Story number 2: Looser fitting hormones may be what the doctor ordered.
Story number 3: Ice cream trucks' song banned from British schools
And story number 4: Electricity from microbial activity in wastewater.
Story number 1 is true. Antibodies from camels and llamas for some reason can survive at much higher temperatures than antibodies from, say, mice. Camel and llama antibodies to caffeine could thus be harvested and used in a dip strip, like for a litmus test or a blood glucose test. You dip the strip in the hot beverage and observe some kind of color change if caffeine were there. The research was in the journal Analytical Chemistry.
Story number 2 is true. A news study shows that a hormone that doesn't quite fit its receptor may actually do a better job. That’s according to a study in the current journal of biological chemistry. Researchers looked at thyrotropin releasing hormone, which stimulates the thyroid. They also examined six slightly altered versions of the hormone, some of which turned out to be twice as effective as the real thing. The thinking is that the looser fitting, slightly-wrong hormone molecule keeps kind of clicking in and out [of] the receptor, with each click in fooling the receptor into sending off its signal. Look for that concept
of figure in future drug development.
And story number 4 is true. By making fuel cells using the right kinds of bacteria as they digested organic waste, researchers got a usable electrical current. You can read more about that in David Biello's article "Microbes Convert Wastewater into Usable Electricity". It's on our Web site, www.sciam.com.
All of which means that Story number 3, about the British ice cream trucks being banned from near schools because the song drives kids nuts, is TOTALL…….Y BOGUS. What is true, however, is that a bill in England may indeed ban the country's 5,000 ice cream trucks from going near schools in an effort to fight childhood obesity. And what is also true is that the story in the Times of London began by noting that the familiar ice cream truck theme song might no longer be heard near schools, and I honestly assume[d] that the story was going to be about banning trucks because of the negative mental effects of hearing that theme music over and over and over and over … okay … okay… I'm okay. In England, it's apparently Greensleeves on the ice cream trucks, which has got to be better than what we hear in New York which is this (ice cream truck music Plays), which I actually found—somebody posted it on the Internet. That music has crawled into my head so deeply sometimes I've considered writing variations on it for bells and straightjacket flaps.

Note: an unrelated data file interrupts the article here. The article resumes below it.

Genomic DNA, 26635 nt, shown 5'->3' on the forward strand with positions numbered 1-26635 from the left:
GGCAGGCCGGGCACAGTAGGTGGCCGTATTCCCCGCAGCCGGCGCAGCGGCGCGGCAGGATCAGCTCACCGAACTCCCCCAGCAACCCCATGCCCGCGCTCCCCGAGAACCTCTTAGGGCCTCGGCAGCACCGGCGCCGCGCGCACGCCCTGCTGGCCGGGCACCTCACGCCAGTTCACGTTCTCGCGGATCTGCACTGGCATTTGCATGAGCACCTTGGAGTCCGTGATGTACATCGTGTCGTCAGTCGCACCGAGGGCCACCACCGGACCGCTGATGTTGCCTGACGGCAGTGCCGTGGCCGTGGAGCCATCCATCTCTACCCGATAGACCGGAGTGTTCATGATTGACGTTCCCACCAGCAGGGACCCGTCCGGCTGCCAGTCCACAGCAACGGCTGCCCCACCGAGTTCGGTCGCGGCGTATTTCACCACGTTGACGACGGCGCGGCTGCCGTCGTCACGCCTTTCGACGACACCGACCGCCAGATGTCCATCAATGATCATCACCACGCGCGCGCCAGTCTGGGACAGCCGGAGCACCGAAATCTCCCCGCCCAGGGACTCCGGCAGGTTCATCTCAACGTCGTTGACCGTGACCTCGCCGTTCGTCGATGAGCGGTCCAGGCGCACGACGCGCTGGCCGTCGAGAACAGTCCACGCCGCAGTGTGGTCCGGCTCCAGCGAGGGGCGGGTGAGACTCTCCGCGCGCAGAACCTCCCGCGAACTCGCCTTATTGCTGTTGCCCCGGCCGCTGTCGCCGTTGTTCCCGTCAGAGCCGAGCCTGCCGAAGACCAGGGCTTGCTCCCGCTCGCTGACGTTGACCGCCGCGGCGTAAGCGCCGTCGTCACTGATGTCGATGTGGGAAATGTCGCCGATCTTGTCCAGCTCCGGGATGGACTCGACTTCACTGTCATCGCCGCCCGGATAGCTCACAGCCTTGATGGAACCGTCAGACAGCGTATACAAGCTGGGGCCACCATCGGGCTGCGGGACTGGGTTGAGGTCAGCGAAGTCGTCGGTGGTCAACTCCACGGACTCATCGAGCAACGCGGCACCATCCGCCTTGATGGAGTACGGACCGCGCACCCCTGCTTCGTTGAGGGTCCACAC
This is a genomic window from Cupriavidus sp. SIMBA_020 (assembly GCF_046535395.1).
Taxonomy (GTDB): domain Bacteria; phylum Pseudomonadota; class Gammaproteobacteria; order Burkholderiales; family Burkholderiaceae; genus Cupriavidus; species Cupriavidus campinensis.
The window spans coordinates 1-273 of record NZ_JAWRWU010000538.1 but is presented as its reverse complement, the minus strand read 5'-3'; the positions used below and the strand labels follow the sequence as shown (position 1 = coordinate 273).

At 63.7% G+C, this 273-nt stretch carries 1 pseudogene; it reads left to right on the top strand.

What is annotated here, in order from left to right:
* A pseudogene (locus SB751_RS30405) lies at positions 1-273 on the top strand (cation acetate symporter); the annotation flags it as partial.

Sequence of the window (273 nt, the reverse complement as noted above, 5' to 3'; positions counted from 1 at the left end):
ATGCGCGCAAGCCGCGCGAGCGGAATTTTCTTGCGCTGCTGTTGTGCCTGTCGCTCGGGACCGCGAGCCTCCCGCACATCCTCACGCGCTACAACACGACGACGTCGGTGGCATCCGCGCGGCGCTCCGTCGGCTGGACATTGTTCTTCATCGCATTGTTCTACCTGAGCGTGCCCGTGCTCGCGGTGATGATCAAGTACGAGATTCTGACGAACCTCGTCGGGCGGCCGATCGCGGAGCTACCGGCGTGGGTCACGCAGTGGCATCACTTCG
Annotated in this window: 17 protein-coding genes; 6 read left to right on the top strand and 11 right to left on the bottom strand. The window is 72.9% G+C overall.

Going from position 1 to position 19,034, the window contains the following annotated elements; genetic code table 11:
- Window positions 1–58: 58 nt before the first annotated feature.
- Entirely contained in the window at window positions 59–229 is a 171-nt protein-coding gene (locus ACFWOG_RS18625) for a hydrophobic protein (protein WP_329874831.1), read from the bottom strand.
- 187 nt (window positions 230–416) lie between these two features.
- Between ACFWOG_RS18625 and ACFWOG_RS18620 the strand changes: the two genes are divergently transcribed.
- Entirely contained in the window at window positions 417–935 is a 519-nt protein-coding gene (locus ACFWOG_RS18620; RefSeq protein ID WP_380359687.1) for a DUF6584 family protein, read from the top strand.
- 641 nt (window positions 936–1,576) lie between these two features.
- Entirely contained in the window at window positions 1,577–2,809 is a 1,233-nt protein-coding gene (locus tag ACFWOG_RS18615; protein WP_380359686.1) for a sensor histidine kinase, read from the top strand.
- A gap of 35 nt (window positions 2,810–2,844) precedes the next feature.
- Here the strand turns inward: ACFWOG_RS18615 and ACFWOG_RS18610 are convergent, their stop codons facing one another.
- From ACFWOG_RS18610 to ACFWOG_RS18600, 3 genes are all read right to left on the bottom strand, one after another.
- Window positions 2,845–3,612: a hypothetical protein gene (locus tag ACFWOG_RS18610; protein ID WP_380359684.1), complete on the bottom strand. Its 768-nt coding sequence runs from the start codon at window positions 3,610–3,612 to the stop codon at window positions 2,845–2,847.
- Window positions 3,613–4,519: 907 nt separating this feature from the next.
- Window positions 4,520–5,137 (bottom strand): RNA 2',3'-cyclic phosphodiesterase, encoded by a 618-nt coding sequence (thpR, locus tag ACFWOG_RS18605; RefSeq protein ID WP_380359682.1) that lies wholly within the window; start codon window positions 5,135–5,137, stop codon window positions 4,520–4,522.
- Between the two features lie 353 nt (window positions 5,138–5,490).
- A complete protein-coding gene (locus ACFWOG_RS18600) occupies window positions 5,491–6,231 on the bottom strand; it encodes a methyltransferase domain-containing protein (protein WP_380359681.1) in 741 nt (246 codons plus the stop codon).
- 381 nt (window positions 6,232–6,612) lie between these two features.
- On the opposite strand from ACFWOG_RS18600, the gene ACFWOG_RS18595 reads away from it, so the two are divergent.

Next up, Ehud Shapiro, he's a professor in the departments of computer science and biological chemistry at the Weizmann Institute of Science in Rehovot, Israel. And he and Yaakov Benenson wrote the article in the May issue of Scientific American called "Bringing DNA Computers to Life". I called him at his home in the small village of Nataf in the Judea Mountains.
Steve: Dr. Shapiro, great to talk to you today.
Shapiro: Hello. Good afternoon.